Only a few moments ago,I received the official word from my friend Henrique that Denise Matthews,better known as Vanity passed away today. It was very likely to do with the kidney dialysis she lived with for years that derived from her drug use during the 80’s. It isn’t always the best move to talk about someone the moment they pass away. But Vanity is someone I’ve been wanting to talk about for some time. In a similar fashion to the also late Rick James, there was a time when I used to get the singer confused with the song with Vanity. Her romantic complexities with Prince,her troubled life and her cooing vocals often got in the way of the excellent Minneapolis grooves that she was involved with.
I first heard the Vanity 6’s “Nasty Girl” through the soundtrack for the Spike Lee Joint Girl 6 in in the late 90’s. It was right around the time I was heavily studying Princ and the Minneapolis sound’s history. While crate digging one day,I located a Vanity solo album from 1984 entitled Wild Animal. It was her first solo album,and was released on Motown. The album itself had the new wave/dance friendly grooves of Minneapolis. But there was a good dose of funk on it too. One track however caught my ears at the time. And it’s wonderful to have some further understanding of it today. And apparently the song was a decent hit too. It was called “Mechanical Emotion”.
A brittle,heavily percussive drum machine rhythm opens the song and keeps up without a break throughout the song. The melodic content of the song consists of several layers of heavily orchestrated synthesizers. The first is a flowing,low toned string tone. The other is a classic Minneapolis horn line tickling the rhythm while the last one is a rather jazzy synth bass line. Vanity’s lead vocals of the song are soon joined by the Time’s Morris Day,who sings the chorus of the song. Following each refrain,the lead synth plays scaling arpeggios while the next to last chorus features a synthesized rock guitar solo. Than Morris’s extends on his chorus along with this as the song fades out.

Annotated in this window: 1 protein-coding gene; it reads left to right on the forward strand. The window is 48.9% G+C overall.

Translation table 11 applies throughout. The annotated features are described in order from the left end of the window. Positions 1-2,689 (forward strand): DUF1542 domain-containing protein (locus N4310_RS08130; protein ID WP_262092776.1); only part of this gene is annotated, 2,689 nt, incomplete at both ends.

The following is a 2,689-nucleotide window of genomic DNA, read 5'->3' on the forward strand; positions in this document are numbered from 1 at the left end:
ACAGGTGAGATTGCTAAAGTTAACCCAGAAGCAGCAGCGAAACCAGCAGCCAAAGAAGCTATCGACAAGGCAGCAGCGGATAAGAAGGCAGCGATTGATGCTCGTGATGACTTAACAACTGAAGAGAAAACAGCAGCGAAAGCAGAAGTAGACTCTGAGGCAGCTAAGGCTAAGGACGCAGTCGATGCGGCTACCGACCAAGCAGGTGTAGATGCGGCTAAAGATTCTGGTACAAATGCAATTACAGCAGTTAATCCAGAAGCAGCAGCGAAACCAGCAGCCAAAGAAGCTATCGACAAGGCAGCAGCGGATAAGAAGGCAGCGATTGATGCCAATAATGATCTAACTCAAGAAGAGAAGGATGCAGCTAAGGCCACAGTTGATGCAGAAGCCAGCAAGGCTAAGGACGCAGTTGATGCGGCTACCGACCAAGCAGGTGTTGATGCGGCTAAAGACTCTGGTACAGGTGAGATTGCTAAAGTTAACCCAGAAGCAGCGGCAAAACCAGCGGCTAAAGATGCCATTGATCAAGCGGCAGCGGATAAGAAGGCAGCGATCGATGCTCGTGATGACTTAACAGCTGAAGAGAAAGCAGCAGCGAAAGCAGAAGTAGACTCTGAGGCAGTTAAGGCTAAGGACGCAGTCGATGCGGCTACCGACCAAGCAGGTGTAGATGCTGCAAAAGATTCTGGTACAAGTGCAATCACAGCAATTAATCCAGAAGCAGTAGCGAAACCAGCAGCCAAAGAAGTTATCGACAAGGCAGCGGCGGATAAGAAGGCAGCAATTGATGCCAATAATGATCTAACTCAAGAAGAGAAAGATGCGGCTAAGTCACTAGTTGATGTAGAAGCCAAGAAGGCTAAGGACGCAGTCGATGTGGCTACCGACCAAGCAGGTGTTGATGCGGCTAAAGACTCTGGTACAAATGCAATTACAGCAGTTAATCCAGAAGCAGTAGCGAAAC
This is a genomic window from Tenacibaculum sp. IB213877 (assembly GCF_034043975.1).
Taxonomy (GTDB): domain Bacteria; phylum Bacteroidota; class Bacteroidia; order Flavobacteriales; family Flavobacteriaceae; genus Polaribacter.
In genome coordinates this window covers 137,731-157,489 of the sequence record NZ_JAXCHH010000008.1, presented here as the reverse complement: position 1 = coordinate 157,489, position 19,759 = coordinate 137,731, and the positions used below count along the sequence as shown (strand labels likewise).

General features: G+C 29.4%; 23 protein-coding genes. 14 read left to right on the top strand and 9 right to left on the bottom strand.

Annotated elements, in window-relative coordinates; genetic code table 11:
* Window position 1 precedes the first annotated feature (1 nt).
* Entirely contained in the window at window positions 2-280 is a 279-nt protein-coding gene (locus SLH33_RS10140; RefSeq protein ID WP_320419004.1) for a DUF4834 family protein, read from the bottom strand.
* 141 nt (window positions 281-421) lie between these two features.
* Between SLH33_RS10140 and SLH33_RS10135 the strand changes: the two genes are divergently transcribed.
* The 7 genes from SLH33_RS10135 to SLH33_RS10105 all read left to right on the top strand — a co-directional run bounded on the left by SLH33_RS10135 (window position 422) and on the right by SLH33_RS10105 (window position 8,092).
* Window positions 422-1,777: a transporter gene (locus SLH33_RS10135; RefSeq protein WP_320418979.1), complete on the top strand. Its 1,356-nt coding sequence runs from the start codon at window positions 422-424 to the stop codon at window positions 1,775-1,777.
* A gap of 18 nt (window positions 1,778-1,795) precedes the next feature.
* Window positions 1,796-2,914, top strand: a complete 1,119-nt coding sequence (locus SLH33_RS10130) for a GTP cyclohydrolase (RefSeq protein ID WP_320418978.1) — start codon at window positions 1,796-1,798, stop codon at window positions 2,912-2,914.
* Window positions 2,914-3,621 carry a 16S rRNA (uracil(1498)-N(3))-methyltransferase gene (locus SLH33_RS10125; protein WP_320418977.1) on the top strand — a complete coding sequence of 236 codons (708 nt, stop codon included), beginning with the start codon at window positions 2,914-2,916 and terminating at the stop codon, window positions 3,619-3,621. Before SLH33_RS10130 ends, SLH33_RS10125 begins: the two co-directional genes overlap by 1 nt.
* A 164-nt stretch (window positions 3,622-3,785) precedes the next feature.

Multi instrumentalist Bill Wolfer gave this song an interesting take on the Minneapolis sound. As I often find the case looking back on different music, he combined rhythmically brittle electro funk with Gothic European classical melodic content. Vanity’s vocals are very operatic in this song-in the manner of a yearning cabaret diva. Morris Day’s vocals add the soulfully funky vocal flavor to this compelling combination of structured orchestration and controlled,funky rhythm. Wolfer had previously worked with Stevie Wonder,Teena Marie,Michael Jackson,Diana Ross and Shalamar. And the combination of approaches he utilized here made this a compelling number for Vanity.